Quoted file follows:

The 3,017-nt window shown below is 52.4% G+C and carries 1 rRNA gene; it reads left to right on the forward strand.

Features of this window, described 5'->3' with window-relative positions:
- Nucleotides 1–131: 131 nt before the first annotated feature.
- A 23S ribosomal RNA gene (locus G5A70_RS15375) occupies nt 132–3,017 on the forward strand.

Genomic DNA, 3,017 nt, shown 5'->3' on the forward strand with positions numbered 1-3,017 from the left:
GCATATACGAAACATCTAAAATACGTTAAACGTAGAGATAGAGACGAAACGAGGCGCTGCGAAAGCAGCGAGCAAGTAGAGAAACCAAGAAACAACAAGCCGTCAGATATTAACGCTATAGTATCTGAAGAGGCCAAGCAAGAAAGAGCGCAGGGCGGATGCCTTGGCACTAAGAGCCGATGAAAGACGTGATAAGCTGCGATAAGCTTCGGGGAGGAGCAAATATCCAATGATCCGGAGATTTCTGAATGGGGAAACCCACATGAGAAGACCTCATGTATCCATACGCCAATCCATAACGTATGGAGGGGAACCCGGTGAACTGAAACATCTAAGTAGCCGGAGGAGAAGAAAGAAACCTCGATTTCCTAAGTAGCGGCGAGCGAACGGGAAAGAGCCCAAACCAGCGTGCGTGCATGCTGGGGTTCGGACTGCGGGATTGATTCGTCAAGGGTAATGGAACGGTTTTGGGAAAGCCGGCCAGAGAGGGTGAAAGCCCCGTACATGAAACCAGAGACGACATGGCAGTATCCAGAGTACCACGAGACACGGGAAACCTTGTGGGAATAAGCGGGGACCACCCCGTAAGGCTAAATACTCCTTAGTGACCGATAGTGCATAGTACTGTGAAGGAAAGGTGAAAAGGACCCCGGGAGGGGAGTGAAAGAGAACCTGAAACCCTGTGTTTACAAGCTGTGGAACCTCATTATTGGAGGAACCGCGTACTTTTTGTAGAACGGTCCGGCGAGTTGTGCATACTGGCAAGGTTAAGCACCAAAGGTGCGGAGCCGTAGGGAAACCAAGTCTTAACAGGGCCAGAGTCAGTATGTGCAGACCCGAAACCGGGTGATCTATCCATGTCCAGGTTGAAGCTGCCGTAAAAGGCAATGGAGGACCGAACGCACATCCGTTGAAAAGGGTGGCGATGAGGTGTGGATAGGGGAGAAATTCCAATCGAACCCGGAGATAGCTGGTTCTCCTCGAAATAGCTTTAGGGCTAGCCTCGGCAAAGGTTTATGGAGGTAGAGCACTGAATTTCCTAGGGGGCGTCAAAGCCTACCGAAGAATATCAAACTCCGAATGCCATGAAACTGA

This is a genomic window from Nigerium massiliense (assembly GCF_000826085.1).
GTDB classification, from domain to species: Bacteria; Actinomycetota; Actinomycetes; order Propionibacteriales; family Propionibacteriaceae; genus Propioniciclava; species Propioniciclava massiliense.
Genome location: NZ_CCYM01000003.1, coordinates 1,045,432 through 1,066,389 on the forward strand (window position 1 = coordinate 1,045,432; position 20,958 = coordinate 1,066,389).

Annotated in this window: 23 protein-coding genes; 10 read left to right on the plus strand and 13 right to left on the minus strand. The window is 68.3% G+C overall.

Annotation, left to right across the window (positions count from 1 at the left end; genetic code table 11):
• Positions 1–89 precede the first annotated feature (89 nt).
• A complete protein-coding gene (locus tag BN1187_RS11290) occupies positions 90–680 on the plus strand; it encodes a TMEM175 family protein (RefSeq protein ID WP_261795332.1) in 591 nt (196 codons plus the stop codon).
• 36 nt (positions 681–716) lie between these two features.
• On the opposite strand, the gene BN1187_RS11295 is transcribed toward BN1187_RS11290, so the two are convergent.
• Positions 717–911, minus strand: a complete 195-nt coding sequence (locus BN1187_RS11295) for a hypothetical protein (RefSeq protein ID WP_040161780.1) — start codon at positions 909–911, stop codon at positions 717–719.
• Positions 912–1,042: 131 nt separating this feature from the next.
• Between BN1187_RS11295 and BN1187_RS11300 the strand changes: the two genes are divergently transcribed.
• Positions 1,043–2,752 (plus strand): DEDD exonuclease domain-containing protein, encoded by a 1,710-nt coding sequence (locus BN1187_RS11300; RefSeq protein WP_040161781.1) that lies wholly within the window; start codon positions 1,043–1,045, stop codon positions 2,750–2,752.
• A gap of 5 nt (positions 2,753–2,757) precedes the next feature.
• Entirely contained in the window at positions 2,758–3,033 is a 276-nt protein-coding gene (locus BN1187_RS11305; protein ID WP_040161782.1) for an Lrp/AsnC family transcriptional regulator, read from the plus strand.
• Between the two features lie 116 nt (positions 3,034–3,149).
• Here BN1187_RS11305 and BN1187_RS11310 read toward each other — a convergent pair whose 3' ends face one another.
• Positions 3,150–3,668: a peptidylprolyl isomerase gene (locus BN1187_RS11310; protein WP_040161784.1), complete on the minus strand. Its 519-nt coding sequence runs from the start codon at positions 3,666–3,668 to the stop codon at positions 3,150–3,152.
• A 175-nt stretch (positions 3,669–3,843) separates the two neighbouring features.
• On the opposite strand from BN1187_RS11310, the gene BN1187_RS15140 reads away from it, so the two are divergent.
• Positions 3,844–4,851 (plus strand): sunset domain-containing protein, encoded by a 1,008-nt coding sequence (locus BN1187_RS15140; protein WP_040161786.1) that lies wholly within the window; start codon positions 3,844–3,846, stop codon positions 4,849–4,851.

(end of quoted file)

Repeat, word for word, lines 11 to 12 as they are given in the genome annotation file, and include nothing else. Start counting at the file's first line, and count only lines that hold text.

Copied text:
Annotation, left to right across the window (positions count from 1 at the left end; genetic code table 11):
• Positions 1–89 precede the first annotated feature (89 nt).